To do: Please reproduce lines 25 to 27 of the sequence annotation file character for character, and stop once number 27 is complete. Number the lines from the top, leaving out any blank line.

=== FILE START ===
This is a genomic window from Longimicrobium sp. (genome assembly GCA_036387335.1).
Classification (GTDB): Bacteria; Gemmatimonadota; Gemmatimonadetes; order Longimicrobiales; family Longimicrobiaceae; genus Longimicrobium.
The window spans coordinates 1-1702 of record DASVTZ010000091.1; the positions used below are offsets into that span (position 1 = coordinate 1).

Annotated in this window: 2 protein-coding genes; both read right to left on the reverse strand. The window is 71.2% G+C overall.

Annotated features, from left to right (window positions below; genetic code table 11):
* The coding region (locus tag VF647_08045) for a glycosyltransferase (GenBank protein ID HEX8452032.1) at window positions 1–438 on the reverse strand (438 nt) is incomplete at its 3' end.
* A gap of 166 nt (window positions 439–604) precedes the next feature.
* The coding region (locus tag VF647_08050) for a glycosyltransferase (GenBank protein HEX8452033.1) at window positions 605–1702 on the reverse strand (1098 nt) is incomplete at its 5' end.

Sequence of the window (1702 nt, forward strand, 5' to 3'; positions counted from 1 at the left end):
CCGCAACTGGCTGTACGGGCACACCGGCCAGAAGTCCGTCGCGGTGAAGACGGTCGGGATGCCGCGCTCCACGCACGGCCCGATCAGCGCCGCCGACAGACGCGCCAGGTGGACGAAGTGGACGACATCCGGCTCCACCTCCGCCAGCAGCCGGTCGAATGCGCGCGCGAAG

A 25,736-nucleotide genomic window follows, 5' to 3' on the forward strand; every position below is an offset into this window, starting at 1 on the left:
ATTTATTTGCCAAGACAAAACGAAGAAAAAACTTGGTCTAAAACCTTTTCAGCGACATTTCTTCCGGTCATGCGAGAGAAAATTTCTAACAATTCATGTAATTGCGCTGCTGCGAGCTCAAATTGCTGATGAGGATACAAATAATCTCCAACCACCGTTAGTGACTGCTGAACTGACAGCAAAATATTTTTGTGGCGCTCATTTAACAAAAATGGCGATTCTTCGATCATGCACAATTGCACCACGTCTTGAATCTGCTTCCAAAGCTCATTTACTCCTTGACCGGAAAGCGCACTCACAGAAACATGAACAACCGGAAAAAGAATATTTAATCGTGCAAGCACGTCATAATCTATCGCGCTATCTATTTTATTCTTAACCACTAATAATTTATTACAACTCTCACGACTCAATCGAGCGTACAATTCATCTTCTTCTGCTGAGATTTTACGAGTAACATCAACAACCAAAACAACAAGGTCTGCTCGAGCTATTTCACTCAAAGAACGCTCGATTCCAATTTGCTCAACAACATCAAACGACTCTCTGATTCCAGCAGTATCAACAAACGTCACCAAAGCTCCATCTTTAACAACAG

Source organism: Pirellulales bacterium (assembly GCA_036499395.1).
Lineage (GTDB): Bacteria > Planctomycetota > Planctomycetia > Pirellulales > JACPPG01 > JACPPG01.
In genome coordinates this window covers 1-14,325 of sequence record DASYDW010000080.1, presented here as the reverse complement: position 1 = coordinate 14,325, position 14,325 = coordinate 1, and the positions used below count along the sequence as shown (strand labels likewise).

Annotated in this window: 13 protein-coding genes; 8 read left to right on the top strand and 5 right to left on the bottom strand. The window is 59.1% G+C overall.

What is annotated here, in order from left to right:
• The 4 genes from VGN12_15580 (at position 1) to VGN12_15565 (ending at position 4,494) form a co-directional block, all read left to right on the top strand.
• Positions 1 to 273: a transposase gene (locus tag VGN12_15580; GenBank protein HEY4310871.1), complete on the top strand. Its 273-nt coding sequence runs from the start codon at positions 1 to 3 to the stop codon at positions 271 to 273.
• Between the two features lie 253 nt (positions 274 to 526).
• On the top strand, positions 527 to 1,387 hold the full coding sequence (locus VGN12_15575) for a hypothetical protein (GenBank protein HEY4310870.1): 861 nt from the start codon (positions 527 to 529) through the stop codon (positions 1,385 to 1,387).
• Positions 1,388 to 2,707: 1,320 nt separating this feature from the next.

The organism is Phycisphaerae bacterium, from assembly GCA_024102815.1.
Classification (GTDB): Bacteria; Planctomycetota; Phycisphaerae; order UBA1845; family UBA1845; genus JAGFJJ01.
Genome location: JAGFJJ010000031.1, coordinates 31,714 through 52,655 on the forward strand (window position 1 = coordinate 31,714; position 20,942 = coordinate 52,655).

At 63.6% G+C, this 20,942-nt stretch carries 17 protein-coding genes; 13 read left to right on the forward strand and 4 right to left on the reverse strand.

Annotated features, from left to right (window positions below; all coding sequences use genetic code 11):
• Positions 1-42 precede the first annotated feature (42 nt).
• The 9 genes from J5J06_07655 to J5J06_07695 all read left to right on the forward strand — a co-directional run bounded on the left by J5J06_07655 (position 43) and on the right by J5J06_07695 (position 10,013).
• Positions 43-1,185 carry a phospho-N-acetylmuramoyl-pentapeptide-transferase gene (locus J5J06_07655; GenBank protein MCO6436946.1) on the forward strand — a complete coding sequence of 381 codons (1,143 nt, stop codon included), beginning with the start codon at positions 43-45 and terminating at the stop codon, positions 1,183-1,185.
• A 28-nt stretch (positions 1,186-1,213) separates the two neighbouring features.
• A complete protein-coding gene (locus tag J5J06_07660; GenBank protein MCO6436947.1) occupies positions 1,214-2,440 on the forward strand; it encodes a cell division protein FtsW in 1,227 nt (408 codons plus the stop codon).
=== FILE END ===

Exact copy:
Genome location: JAGFJJ010000031.1, coordinates 31,714 through 52,655 on the forward strand (window position 1 = coordinate 31,714; position 20,942 = coordinate 52,655).

At 63.6% G+C, this 20,942-nt stretch carries 17 protein-coding genes; 13 read left to right on the forward strand and 4 right to left on the reverse strand.

Annotated features, from left to right (window positions below; all coding sequences use genetic code 11):